Before you start
Make sure your test fabric has been backed with interfacing. You will get a much better result from doing this and even the 1911 book recommends a backing fabric.
Using your automatic patternsI had a look at doing this a while ago on my 320K2 and it seemed to do a really nice job. Things I learned about embroidering on 1950s machines are:
1. Zig-zag is useful when creating a really thick line.
2. So is built-in patterns and pattern cams.
3. So is your machine's ability to do a really short stitch.
4. If you don't have a machine with cams, you really only need zig-zag. You can move the lever as it sews to make just about any pattern.
I have to say that my Pfaffs have been extraordinarily good at all of this, particularly at achieving a very small and accurate stitch length. The idea with all of this is to use the machine to do most of the work. Break the picture you want to make into patterns covered by your machine's cams then just go for it.
The Necchi Supernova is really unbelievably good at patterns, since it will go backwards to achieve the pattern you want. First time I saw the Necchi do this my jaw dropped. It was like an electronic machine, except totally mechanical and 60 years old. What a machine! I just have to fix mine and I'll be happier to experiment some more (transformer blew up).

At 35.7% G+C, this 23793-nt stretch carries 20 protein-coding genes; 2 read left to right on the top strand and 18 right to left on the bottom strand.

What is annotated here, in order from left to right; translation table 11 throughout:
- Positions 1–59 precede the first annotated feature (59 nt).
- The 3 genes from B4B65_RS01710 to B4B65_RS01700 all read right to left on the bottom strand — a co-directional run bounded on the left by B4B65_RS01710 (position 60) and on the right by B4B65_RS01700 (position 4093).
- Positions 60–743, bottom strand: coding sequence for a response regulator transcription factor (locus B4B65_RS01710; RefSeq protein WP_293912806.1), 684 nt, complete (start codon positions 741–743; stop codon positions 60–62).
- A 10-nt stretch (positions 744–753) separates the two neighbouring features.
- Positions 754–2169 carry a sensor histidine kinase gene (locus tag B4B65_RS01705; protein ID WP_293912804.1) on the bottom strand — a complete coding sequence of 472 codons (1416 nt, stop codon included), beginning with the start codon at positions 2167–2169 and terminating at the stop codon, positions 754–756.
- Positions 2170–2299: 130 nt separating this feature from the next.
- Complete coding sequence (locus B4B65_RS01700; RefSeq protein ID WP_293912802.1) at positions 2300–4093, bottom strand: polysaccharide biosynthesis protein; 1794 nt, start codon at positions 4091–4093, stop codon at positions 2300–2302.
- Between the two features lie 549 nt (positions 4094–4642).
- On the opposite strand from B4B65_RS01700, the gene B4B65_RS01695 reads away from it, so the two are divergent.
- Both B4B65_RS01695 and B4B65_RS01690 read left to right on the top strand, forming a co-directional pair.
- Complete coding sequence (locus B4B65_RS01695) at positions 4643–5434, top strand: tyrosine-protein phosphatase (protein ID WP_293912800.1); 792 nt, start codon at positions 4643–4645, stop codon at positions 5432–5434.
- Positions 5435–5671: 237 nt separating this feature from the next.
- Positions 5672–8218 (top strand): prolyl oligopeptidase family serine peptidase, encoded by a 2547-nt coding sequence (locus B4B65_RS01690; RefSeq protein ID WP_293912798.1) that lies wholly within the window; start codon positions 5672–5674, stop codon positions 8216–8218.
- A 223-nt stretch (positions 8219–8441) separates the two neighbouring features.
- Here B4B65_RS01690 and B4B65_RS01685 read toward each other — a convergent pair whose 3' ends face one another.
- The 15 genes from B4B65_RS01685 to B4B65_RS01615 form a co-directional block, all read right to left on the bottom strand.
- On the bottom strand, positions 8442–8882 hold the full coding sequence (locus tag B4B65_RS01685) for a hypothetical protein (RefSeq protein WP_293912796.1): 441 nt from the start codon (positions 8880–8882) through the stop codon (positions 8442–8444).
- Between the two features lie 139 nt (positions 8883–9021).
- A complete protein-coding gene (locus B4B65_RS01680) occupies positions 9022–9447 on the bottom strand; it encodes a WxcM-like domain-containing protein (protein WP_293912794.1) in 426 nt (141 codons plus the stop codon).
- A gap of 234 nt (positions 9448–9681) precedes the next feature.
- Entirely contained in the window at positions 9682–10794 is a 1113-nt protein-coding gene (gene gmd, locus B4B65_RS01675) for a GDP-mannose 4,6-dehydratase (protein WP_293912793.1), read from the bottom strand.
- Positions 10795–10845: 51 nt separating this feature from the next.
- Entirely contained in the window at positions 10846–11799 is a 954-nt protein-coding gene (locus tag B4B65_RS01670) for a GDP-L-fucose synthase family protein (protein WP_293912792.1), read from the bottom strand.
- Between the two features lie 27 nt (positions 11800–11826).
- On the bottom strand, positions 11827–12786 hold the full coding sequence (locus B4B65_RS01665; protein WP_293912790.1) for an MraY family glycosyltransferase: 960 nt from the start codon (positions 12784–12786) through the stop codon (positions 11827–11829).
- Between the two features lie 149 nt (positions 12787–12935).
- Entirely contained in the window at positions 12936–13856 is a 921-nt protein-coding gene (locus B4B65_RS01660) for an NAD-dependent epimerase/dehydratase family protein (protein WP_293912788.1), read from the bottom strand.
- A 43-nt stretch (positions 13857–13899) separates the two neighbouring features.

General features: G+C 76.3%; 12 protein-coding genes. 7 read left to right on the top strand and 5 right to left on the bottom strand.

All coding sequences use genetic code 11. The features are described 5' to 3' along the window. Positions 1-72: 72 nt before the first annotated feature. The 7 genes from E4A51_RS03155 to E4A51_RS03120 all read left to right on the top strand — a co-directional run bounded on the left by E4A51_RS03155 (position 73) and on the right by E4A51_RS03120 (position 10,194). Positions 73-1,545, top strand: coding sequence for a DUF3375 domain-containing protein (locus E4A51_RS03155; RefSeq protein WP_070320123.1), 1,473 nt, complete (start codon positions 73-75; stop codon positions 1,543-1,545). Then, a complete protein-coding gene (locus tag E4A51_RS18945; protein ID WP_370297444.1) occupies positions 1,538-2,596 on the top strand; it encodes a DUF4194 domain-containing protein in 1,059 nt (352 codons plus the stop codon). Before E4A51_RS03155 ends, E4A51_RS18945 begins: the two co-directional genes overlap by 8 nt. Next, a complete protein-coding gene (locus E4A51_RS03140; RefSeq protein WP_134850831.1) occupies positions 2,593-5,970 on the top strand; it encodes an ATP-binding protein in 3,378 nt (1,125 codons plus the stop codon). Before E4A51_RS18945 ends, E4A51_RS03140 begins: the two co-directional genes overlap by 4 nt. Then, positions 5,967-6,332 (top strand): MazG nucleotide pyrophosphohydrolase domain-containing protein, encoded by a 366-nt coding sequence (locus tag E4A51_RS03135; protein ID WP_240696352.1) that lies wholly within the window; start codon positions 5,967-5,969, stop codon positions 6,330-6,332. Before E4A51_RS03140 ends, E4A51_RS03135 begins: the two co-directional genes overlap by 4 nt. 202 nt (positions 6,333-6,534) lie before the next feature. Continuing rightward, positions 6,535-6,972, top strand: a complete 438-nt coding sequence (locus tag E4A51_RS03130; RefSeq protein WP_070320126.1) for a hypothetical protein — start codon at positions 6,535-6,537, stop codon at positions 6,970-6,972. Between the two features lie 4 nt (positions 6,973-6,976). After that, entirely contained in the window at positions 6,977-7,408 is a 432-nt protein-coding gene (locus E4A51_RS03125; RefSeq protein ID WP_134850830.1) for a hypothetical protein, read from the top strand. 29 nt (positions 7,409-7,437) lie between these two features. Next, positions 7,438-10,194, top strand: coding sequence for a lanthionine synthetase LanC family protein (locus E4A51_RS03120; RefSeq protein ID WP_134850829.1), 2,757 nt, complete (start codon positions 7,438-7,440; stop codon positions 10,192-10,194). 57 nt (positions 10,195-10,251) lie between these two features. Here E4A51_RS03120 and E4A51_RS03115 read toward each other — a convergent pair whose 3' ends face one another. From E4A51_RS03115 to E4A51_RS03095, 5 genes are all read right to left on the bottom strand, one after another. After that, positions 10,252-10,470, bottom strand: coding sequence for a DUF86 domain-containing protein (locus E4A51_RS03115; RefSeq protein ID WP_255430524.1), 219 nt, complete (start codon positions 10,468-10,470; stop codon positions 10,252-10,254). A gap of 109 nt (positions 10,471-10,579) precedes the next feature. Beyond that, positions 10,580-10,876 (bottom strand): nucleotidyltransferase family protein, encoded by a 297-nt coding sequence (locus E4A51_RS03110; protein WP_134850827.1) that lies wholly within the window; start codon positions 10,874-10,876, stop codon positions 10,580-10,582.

Using free motion on a straight stitching machineThis needs to be explained first. Free motion refers to placing the work in an embroidery hoop, Removing your machine's presser foot so there isn't one there at all, and sewing slowly while moving the hoop to make the pattern in one hand while using the other hand to press down the fabric right next to the needle.
This technique is described in the Singer embroidery book of 1911 (no longer in copyright so go for it) and it specifically mentions models 66, 15 and 27. It's pretty much accepted that machines with drop in bobbins (the 66) are less satisfactory doing this due to the 90 degree turn the bobbin thread needs to make, leading to loose threads. I haven't experienced this at all and don't have a spare 66 to test, just quoting what I've read on various forums.
I tried this on a 319K (not a straight stitcher and a vertical bobbin machine) and the results were 'mixed'. Stitching in the normal direction worked beautifully, but when I attempted to go any other direction, the thread wouldn't catch. Here is the best I could do with the 319K (the word 'Mike'):
Another problem I had was forgetting to put the presser bar lever down before sewing. The lack of a foot makes it easy to overlook, and if you do the bottom threads will be extremely loopy (because there's no tension at all on the top). Also on the 319, the feed dog was dropped.
The word 'Audrey' was done on my 1891 VS2 ('vibrating' bullet shuttle) and with this machine the feed dog doesn't drop so it needs to be covered (the feed dog interferes with the fabric movement). Any vintage buttonholer will have an appropriate plate, so screw this in place before starting.
I was surprised that the 1891 machine performed so much better than the 1950s vertical bobbin, but it definitely did, so I'll leave the green machine for automatic patterns and the VS2 for free motion work. The VS2 had no trouble at all with anything I tried and didn't skip a single stitch in any direction. I tested both of these machines by sewing a circle and the VS2 did it beautifully.
There are a lot of good instructions in the book, so if you like an older machine, this is for you. I'll be playing a lot more with it in the near future.